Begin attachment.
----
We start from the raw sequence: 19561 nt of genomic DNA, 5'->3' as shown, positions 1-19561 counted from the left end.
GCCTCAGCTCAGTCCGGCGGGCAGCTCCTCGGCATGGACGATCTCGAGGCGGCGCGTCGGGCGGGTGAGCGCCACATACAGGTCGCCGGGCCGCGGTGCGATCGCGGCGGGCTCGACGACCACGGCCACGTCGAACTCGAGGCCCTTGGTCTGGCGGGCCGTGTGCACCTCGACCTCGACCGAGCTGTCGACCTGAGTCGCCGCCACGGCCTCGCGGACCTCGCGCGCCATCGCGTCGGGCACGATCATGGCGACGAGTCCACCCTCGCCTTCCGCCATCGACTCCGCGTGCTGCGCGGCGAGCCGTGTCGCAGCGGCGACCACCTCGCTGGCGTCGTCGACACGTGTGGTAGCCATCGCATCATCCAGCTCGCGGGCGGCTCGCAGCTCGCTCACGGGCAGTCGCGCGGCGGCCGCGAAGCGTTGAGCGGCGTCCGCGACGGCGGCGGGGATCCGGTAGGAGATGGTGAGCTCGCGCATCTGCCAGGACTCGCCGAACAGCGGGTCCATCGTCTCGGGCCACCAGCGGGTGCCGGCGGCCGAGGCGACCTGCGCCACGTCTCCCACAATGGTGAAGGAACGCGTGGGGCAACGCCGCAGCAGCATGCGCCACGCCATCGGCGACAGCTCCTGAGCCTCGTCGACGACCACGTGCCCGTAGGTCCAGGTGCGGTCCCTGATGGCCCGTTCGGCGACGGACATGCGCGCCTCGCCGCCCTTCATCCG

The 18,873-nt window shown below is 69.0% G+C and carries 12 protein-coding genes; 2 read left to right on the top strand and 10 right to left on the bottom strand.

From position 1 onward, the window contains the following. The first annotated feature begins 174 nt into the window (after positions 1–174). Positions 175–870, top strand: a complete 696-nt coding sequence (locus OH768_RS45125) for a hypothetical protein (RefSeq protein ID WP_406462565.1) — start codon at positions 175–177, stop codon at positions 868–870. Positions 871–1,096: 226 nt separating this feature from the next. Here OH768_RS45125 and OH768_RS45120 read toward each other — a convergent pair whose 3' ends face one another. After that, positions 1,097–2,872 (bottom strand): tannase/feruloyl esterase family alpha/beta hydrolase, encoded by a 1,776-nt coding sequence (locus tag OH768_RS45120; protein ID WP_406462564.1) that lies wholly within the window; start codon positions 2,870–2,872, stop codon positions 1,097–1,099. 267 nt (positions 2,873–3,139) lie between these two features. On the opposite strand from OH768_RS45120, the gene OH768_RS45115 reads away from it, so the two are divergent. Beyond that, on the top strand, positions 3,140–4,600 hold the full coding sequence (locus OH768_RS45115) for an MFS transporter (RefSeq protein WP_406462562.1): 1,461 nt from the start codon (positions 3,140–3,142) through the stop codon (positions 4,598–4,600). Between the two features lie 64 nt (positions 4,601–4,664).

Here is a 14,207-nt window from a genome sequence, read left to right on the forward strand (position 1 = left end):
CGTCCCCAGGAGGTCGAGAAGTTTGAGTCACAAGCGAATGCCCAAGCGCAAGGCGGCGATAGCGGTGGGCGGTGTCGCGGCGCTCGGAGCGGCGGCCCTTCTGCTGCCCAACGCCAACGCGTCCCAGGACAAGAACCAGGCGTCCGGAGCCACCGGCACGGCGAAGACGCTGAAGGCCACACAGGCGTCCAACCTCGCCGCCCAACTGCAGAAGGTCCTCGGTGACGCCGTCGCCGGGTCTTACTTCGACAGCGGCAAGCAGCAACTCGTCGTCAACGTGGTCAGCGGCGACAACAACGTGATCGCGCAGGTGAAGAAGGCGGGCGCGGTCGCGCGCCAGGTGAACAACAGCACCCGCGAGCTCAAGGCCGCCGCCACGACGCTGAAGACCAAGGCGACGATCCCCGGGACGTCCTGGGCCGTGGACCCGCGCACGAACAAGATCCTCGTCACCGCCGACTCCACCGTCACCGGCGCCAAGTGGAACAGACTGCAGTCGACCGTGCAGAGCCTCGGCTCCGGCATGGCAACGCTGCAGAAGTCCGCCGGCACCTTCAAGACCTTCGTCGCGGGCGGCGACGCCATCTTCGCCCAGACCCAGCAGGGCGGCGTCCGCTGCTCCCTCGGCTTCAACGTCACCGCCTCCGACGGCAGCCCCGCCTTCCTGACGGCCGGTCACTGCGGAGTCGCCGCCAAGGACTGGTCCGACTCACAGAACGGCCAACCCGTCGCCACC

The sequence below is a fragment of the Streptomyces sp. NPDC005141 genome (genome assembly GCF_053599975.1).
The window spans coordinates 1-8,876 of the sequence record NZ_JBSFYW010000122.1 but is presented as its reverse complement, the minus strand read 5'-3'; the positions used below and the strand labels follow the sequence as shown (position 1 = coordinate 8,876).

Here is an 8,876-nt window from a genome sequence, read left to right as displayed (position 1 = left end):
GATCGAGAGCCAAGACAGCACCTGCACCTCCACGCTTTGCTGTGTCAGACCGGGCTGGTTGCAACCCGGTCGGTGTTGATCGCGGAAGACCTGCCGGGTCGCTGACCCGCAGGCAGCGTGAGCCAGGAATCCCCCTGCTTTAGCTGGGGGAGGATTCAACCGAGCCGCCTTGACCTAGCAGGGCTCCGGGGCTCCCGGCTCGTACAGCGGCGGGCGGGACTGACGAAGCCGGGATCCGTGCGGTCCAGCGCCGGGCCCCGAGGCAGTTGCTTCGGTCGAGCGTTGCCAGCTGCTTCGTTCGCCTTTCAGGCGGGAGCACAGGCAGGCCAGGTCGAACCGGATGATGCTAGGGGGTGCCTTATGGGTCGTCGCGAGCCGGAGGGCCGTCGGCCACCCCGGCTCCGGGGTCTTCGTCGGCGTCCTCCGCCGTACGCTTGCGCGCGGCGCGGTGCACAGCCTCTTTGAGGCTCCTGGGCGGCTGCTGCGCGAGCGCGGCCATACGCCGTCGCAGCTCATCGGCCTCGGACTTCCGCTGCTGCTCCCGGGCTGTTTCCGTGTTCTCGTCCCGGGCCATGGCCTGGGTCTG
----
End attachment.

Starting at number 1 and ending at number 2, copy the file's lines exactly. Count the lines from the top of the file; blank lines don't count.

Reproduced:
We start from the raw sequence: 19561 nt of genomic DNA, 5'->3' as shown, positions 1-19561 counted from the left end.
GCCTCAGCTCAGTCCGGCGGGCAGCTCCTCGGCATGGACGATCTCGAGGCGGCGCGTCGGGCGGGTGAGCGCCACATACAGGTCGCCGGGCCGCGGTGCGATCGCGGCGGGCTCGACGACCACGGCCACGTCGAACTCGAGGCCCTTGGTCTGGCGGGCCGTGTGCACCTCGACCTCGACCGAGCTGTCGACCTGAGTCGCCGCCACGGCCTCGCGGACCTCGCGCGCCATCGCGTCGGGCACGATCATGGCGACGAGTCCACCCTCGCCTTCCGCCATCGACTCCGCGTGCTGCGCGGCGAGCCGTGTCGCAGCGGCGACCACCTCGCTGGCGTCGTCGACACGTGTGGTAGCCATCGCATCATCCAGCTCGCGGGCGGCTCGCAGCTCGCTCACGGGCAGTCGCGCGGCGGCCGCGAAGCGTTGAGCGGCGTCCGCGACGGCGGCGGGGATCCGGTAGGAGATGGTGAGCTCGCGCATCTGCCAGGACTCGCCGAACAGCGGGTCCATCGTCTCGGGCCACCAGCGGGTGCCGGCGGCCGAGGCGACCTGCGCCACGTCTCCCACAATGGTGAAGGAACGCGTGGGGCAACGCCGCAGCAGCATGCGCCACGCCATCGGCGACAGCTCCTGAGCCTCGTCGACGACCACGTGCCCGTAGGTCCAGGTGCGGTCCCTGATGGCCCGTTCGGCGACGGACATGCGCGCCTCGCCGCCCTTCATCCG